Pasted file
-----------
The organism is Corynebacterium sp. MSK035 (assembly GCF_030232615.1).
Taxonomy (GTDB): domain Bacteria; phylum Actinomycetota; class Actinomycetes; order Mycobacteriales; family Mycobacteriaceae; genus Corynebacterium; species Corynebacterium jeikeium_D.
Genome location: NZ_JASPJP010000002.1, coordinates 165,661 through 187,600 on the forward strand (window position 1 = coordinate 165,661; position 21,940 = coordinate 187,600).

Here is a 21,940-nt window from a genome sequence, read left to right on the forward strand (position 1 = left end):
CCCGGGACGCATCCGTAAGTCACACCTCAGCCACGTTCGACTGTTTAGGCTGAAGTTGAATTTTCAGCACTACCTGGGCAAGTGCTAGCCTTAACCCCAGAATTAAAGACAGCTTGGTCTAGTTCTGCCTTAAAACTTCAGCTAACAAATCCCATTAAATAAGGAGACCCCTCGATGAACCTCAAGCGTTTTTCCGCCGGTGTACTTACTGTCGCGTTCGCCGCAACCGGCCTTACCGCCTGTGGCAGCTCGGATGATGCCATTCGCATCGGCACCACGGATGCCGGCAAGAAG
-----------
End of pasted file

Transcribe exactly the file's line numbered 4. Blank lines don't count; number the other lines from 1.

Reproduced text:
Here is a 21,940-nt window from a genome sequence, read left to right on the forward strand (position 1 = left end):